Home / News / World /  Cancer cure finally here? New drug Dostarlimab cures all patients in trial 'first time in history'

A small clinical trial discovered that every single rectal cancer patient who got an experimental treatment saw their disease vanish, in what looks to be a miracle and a "first in history". According to the New York Times, 18 patients took a medicine named Dostarlimab for six months in a limited clinical trial done by Memorial Sloan Kettering Cancer Center, and all of them saw their tumours shrink at the end.

Experts stated that the malignancy is undetectable by physical examination, endoscopy, positron emission tomography or PET scans, or MRI scans. This shows that Dostarlimab has the potential to be a 'possible' cancer cure for one of the most lethal tumours.

This is "the first time this has happened in the history of cancer," according to Dr. Luis A. Diaz J. of Memorial Sloan Kettering Cancer Center in New York. Dostarlimab is a medicine made in a lab that functions as a surrogate for antibodies in the human body, according to specialists.

According to the New York Times, individuals in the clinical experiment previously received treatments such as chemotherapy, radiation, and invasive surgery, all of which could cause bowel, urinary, and sexual dysfunction. The 18 patients expected to have to go through these surgeries as the next step in the research. However, they were surprised to learn that no more therapy was required. Experts were astounded by the trial's outcomes, stating that total remission in every single patient is "unheard-of."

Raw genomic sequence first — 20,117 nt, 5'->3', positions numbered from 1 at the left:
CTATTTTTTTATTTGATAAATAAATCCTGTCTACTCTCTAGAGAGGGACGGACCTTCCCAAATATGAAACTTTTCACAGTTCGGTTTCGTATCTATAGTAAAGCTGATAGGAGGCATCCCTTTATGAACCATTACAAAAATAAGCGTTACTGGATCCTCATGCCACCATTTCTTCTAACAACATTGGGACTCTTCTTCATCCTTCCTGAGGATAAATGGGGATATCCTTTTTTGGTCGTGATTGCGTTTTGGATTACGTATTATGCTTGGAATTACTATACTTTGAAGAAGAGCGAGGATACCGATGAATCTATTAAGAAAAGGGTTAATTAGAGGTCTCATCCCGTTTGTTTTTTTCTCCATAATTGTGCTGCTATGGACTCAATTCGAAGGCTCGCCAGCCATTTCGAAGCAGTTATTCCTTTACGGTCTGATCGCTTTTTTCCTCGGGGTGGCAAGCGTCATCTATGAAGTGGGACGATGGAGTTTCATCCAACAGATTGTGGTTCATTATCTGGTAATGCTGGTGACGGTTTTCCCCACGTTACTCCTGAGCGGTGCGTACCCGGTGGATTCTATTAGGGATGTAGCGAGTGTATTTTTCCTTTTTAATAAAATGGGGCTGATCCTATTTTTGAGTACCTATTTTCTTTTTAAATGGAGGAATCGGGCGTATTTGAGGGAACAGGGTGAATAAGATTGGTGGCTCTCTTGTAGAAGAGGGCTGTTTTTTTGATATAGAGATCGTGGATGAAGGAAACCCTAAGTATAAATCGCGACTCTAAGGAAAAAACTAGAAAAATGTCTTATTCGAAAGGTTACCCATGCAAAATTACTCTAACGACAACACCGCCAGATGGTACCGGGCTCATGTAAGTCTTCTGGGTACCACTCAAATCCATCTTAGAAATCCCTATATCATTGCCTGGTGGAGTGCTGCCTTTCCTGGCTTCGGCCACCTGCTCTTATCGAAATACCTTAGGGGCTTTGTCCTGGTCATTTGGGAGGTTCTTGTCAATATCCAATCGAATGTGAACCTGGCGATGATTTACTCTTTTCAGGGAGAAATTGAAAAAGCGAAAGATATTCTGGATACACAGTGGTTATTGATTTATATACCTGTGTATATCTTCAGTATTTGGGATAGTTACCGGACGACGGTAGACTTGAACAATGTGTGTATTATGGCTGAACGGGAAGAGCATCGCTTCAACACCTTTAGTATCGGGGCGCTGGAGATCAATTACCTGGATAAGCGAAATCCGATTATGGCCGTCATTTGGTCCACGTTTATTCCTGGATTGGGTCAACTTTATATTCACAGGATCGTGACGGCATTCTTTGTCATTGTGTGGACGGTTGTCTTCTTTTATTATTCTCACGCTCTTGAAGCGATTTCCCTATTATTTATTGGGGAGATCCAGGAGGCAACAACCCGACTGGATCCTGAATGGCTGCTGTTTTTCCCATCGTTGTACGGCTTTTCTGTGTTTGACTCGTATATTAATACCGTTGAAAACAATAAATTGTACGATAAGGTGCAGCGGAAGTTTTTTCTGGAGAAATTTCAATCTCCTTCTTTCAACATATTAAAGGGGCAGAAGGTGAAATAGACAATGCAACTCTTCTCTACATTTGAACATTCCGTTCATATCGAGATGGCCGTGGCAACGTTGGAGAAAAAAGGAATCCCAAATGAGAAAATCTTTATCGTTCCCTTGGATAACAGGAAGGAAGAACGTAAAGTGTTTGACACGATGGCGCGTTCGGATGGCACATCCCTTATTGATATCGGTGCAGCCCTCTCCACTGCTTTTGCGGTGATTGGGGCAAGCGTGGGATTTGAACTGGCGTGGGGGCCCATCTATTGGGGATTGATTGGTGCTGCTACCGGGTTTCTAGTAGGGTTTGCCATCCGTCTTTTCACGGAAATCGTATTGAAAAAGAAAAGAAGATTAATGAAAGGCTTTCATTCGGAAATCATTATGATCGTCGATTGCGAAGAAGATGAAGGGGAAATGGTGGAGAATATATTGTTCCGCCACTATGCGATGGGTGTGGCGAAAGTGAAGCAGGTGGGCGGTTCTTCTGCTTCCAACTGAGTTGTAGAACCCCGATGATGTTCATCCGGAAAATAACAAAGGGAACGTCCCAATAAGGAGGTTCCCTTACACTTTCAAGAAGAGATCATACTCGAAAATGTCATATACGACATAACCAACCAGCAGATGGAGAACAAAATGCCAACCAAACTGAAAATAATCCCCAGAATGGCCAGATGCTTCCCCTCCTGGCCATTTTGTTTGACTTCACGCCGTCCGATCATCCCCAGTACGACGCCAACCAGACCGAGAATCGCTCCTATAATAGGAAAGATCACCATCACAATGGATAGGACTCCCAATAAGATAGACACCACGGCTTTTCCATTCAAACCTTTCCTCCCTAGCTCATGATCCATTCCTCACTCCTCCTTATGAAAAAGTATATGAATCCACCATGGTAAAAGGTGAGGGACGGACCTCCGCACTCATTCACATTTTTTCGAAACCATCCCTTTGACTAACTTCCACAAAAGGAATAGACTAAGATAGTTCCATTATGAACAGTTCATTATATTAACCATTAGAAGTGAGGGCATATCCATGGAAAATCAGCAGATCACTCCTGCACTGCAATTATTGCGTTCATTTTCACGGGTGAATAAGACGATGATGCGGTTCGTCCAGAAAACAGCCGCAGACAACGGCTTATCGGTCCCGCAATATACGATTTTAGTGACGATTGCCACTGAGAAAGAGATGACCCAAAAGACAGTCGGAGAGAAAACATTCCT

Dr Alan P. Venook, who is a colorectal cancer specialist at the University of California, said that the complete remission in every single patient is "unheard-of". He hailed the research as "world-first".

Experts praised the study because not all of the participants experienced serious side effects from the medication trial.

"There were a lot of happy tears," said Oncologist Dr Andrea Cercek, describing the moment patients found out they were cancer-free as quoted by New York Times.

According to doctors, the patients, during the trial, took Dostarlimab every three weeks for six months. "It is noteworthy that they were all in similar stages of their cancer. The cancer was locally advanced in the rectum but had not spread to other organs," added doctors.

"At the time of this report, no patients had received chemoradiotherapy or undergone surgery, and no cases of progression or recurrence had been reported during follow-up,' researchers wrote in the study published in the media outlet.

According to cancer researchers who studied the medicine, it appears to be promising, but a larger-scale trial is required.

(With ANI inputs)

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